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What If Dakota Fanning Got Raped And Nobody Cared?
Park City, UTAH - Don't worry, Dakota Fanning is safe and sound. She hasn't actually been raped. It's the character in her latest film that gets attacked. And thank goodness, because Fanning is the best thing about the otherwise dreadful Hounddog. Although the film's rape scene, which was filmed when Fanning was all of 12, has been getting so much grief (this morning's Sundance screening in Salt Lake City was greeted with protests), it's the rest of Hounddog that's excruciating to watch. All the lush Southern Gothic landscapes in the world can't save the contrived plot and on-the-nose dialogue that's punctuated at every turn with lugubrious blues tunes and Elvis Presley songs in a sorry attempt to telegraph to the audience every emotion they're supposed to be experiencing. Then there's Hounddog's Magic Negro -- less a character and more a plot device -- which is so thematically ill conceived that it makes Driving Miss Daisy look like Malcolm X.
Set in the rural south in the early or mid-1960s, Hounddog stars Fanning as Lewellen, a precocious 12-year-old girl who lives in a rundown shack with her no account, alcoholic father (David Morse). Between lazy days of swimming in the creek with her best friend Buddy (Cody Hanford) and being berated by her ultra-religious grandmother (an almost unrecognizable Piper Laurie), Lewellen indulges in the forbidden "devil's music," i.e. rock and roll, in specific Elvis tunes. Things go from bad to worse when her father becomes a semi-invalid after being struck by lightning, and the milk delivery boy takes an unseemly interest her. But the actual attack is mercifully brief and about as tastefully handled as a child rape scene can be.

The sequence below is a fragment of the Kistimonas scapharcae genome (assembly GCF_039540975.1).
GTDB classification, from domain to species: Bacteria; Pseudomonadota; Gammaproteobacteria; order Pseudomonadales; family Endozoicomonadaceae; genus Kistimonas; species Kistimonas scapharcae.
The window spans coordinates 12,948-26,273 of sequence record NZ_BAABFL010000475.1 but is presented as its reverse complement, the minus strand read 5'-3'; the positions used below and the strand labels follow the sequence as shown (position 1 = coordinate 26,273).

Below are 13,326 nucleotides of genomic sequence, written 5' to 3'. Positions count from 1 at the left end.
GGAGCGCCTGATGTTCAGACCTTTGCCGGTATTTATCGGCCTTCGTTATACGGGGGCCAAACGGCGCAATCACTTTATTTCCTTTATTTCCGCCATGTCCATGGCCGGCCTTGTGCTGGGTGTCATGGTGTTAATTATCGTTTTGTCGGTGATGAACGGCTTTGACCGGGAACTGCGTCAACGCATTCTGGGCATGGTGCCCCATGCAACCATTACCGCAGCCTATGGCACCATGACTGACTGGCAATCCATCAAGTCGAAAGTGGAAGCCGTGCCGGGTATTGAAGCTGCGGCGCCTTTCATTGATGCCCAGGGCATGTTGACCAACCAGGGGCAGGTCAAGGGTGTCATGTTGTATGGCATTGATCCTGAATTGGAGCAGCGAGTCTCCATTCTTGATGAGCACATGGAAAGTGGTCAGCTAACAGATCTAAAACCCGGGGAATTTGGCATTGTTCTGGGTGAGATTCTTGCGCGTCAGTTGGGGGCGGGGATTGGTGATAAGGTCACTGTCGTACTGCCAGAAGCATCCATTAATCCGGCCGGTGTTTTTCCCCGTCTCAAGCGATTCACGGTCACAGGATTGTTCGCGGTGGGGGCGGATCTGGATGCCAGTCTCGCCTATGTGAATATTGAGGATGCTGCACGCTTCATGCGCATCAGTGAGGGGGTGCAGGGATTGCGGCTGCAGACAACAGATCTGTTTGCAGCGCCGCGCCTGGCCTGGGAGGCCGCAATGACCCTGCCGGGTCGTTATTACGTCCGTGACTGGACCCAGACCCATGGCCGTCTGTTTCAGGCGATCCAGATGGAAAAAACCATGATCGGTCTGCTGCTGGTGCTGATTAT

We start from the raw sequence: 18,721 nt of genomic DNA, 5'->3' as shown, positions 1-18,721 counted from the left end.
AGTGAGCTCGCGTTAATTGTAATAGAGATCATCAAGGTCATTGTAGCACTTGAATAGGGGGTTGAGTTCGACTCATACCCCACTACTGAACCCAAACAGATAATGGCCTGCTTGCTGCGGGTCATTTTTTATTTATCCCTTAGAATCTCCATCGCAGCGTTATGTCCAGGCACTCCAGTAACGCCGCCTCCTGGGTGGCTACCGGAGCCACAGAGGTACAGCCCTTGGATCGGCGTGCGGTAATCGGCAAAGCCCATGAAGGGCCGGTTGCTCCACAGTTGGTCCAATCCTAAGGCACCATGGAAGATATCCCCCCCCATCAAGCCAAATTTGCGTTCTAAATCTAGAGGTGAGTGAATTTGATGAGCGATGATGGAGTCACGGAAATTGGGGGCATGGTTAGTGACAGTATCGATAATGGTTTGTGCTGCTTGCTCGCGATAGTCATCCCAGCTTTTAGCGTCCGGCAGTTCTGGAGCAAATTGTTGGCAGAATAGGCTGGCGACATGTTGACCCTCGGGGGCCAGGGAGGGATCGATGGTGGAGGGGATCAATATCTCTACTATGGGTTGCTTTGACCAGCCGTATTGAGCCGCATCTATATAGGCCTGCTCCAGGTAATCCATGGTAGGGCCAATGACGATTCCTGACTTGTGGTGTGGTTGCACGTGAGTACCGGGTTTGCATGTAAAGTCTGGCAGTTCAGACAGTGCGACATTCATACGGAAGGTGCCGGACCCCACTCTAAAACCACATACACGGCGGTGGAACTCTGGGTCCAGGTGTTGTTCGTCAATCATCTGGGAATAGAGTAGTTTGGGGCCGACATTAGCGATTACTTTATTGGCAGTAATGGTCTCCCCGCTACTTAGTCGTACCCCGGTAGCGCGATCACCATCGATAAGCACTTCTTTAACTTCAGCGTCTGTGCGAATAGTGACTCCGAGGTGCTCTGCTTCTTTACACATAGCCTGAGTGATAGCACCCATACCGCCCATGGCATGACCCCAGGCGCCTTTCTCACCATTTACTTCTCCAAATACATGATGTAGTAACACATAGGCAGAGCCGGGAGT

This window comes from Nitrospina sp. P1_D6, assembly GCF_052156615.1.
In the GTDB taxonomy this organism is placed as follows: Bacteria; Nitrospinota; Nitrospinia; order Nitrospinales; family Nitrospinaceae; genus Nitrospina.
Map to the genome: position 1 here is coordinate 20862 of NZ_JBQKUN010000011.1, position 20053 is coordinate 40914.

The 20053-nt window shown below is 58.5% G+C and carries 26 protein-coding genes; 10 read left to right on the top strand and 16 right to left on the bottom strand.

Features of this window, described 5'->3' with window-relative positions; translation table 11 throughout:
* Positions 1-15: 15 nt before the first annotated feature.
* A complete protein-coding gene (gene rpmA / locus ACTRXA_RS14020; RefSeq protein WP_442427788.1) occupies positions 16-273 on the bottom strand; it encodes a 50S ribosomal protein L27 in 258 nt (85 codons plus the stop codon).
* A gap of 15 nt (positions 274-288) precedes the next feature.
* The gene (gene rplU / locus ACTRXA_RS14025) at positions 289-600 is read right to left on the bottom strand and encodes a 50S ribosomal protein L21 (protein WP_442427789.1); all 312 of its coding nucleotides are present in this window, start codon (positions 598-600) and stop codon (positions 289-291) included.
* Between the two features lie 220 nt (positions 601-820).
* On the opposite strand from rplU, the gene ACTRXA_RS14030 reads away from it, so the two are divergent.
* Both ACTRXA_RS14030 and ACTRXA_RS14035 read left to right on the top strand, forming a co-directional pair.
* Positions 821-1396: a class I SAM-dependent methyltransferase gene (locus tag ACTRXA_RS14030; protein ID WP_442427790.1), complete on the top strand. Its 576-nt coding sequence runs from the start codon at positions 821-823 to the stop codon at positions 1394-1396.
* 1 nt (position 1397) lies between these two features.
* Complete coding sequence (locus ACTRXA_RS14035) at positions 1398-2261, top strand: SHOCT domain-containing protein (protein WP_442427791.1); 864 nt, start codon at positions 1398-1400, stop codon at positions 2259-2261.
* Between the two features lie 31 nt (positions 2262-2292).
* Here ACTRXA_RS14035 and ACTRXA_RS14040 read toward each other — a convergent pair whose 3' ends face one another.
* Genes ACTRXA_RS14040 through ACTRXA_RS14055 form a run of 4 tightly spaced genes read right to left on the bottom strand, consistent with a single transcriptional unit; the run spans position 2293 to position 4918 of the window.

In this and in every other scene Dakota Fanning is spot-on. She seems to have an emotional complexity beyond her years and a preternatural ability to call up and convey complex emotions.
Her co-star Afemo Omilami has the thankless task of playing Charles, the black stable hand, homeopathic doctor and part-time snake charmer whose full-time job seems to be ministering to white folks and dishing up homilies that are equal parts Psych 101 ("Maybe you can take those arms your mother never could wrap around you and wrap them around yourself") and old-timey clichés ("That's how you take something that can kill you, and you change it into something powerful and good").
Upon learning that Lewellen has been raped, Charles roars and angrily flings down a pitchfork (one of the movie's many unintentionally comedic moments), then launches into a pep talk that prompts what is supposed to be the film's catharsis, Lewellen's mournful, a capella version of "Hound Dog." That's the role the Magic Negro is destined for: ennobling everybody around him, in specific the white characters, while remaining obediently in the background. I haven't seen that much threatening black maleness tamed and subverted since Jim Sheridan's In America or perhaps Frank Darabont's The Green Mile.
People who protest Hounddog's rape scene -- aside from forgetting that this is a movie and there are real children being raped and sexually exploited -- are missing the real travesty of the film. Aside from the fact that the screenplay reads like a Southern Gothic version of an ABC Afterschool Special, somebody should inform Hounddog's writer/director/producer, Deborah Kampmeir, that this is the year 2007 and she can stop forcing her African-American actors to do the emotional equivalent of a shuck and jive.